In the twophoton Dicke model^{42,44,60}, it is the lightmatter interaction that creates or annihilates one pair of bosonic excitations per qubit flip. This exotic exchange leads to several unusual properties in the USC regime^{46,47}. In particular, it was shown very early on^{61,62} that there exists a critical value of the coupling strength for which the discrete spectrum collapses into a continuous band^{42}. For higher values of the coupling, the twophoton Dicke Hamiltonian is no longer bounded from below, indicating the breaking down of the model itself. It was recently shown that, in spite of the spectral collapse, a superradiantlike phase transition can take place also in the twophoton Dicke model^{60}. This transition has been characterized also for other twophoton interaction models^{63,64} but, so far, only the Hamiltonian case has been considered.
In this paper, we investigate the fate of the spectral collapse in a drivendissipative case. Specifically, we consider the Nbody twophoton Dicke model connected to an engineered Markovian bath. The Lindblad formalism is used to introduce different incoherent processes, such as photon loss \(\kappa\), individual qubit decay \(\Gamma _\downarrow\), and local qubit dephasing \(\Gamma _\phi\). To analyze the system dynamical properties, we resort to a meanfield decoupling of the equation of motion, allowing us to determine (semi)analytically the steadystate of the system. We show the emergence of a firstorder phase transition from a normal to a superradiant phase, for a critical value of the lightmatter coupling g. A numerical study of the stability of the different phases unveils a very rich phase diagram: depending on the strength of the atomic dissipation, the system may be stable, bistable, or unstable. In particular, the spectral collapse can disappear altogether. Interestingly, we find that both atomic decay and atomic dephasing can be beneficial to the stabilization of the superradiant phase. We found no evidence of supression and restoration of the transition, contrary to the phenomenology of the standard Dicke model^{25}.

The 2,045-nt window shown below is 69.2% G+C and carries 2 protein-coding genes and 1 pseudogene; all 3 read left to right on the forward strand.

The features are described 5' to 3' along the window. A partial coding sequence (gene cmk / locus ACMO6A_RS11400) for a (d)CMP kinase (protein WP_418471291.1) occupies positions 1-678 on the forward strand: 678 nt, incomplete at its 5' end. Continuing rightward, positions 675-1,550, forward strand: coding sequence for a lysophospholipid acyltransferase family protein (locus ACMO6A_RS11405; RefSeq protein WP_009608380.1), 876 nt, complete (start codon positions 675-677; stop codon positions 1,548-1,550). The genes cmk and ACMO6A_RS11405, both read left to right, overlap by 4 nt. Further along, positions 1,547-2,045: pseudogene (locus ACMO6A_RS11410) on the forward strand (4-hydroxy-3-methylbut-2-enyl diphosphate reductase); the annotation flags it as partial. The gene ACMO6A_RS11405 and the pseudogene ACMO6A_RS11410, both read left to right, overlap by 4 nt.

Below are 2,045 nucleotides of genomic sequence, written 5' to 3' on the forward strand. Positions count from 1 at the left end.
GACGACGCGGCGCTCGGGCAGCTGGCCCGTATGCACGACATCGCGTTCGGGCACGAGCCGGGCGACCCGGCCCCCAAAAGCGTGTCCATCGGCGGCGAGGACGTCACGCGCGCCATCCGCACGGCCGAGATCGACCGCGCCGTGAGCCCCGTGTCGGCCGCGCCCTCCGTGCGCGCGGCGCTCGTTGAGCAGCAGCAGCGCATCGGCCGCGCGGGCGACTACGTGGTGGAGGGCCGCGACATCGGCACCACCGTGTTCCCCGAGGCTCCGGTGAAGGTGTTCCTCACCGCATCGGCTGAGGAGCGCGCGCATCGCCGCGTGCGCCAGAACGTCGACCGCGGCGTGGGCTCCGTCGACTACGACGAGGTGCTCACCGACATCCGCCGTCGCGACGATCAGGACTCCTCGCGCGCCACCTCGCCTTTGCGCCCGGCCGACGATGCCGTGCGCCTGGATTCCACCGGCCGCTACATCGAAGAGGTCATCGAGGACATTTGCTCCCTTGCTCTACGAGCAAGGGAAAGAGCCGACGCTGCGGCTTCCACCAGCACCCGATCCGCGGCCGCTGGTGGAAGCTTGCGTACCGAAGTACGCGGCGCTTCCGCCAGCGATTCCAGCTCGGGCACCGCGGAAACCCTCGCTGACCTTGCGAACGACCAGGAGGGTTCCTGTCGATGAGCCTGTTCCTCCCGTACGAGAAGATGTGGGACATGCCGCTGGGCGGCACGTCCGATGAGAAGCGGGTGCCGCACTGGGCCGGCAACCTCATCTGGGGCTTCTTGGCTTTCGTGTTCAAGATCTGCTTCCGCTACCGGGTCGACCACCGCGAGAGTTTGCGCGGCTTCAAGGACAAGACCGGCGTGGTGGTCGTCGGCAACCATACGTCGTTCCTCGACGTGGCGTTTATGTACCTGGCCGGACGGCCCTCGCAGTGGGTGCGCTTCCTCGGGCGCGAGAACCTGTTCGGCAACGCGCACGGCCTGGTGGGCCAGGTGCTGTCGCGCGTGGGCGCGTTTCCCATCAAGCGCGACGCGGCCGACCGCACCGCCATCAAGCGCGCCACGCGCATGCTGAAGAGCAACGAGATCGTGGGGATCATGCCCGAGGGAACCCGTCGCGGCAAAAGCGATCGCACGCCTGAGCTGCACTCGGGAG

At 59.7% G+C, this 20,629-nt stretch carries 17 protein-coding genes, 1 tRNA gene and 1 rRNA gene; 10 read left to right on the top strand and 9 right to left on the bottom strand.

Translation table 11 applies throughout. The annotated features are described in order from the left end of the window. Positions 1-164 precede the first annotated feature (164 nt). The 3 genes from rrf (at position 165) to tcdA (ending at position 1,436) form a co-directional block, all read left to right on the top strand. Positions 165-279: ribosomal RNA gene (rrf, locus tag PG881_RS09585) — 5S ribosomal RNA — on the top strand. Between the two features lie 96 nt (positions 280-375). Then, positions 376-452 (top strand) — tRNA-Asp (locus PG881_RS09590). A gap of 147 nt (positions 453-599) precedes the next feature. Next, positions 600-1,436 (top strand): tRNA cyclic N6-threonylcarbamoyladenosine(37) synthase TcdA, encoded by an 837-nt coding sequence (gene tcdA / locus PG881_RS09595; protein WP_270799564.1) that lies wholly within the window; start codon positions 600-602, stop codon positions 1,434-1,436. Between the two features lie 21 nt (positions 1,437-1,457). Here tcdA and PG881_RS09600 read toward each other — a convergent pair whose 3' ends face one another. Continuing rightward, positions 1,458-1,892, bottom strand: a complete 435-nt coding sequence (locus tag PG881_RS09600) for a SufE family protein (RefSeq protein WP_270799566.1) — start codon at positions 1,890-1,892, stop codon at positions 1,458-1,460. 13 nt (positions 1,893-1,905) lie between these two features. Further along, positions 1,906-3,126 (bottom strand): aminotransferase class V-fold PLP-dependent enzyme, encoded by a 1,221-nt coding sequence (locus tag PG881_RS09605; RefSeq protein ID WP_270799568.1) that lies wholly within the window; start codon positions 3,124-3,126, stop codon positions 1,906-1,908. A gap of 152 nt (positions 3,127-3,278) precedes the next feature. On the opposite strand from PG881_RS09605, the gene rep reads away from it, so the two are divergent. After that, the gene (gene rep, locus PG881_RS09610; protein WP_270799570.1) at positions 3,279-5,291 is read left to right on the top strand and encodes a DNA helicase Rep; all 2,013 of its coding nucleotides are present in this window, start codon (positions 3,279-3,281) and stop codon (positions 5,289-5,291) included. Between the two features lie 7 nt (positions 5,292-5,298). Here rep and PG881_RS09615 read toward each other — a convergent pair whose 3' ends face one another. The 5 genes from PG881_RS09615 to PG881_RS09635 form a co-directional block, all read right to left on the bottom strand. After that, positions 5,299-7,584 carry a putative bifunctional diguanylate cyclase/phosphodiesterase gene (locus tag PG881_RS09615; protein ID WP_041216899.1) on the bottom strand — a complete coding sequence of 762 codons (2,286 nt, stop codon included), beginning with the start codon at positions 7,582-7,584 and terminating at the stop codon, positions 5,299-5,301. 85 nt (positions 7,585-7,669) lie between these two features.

This paper is organized as follows: first, we introduce the one and twophoton Dicke model, and briefly describe some of their properties using heuristic arguments. Secondly, we discuss dissipation in the twophoton model. Thirdly, we present the phase diagram of the system obtained via a decoupling meanfield approximation, and show the existence of two different regimes of dissipation. Finally, we summarize our conclusions and present some perspectives for future work.
Oneand twophoton Dicke models
The standard Dicke model was originally used to describe the behaviour of a collection of atoms with the electromagnetic field inside a highqualityfactor cavity. It can be derived by making several assumptions about the system. For instance, the atomic size must be small compared to the field wavelength, making the atoms insensitive to the field modulation^{1,65}. The atoms must couple to a single mode of the field. Finally, the atomic energy level structure must be highly anharmonic, so that only one transition is resonant with the field, allowing us to approximate the atoms by twolevel systems (or qubits). This socalled twolevel approximation, when handled improperly, can lead to a gauge ambiguity in the USC regime. Solutions to this problem have been proposed only recently^{8,9}.
When these assumptions hold, the system is described by the onephoton Dicke Hamiltonian (here \(\hbar =1\)),
where \({\hat{a}}\) (\({\hat{a}}^{\dagger }\)) is the annihilation (creation) operator of the bosonic mode, N is the number of qubits, and \(\sigma _{x, y, z}^j\) are the Pauli matrices describing the jth qubit. This Hamiltonian exhibits a \({\mathbb {Z}}_2\) symmetry, corresponding to the simultaneous exchange
For low values of the coupling, the ground state of this Hamiltonian is given by the product state of the field vacuum and the atoms individual ground states. When the coupling constant enters the USC regime, however, the system experiences a secondorder phase transition in the thermodynamic limit which breaks the \({\mathbb {Z}}_2\) symmetry. The system enters the socalled superradiant phase, in which the bosonic field is described by a coherent state, while the qubits are collectively rotated^{3}. The possibilities offered by quantum simulations have brought this model far beyond the atomcavity setting. For instance, the cavity electromagnetic field may be replaced by microwave resonators in superconducting circuits, or by vibrational motion in atomic platforms. These effective implementations made it possible to circumvent the problems raised by gauge ambiguities and to observe the superradiant phase transition^{10,11,12,14}.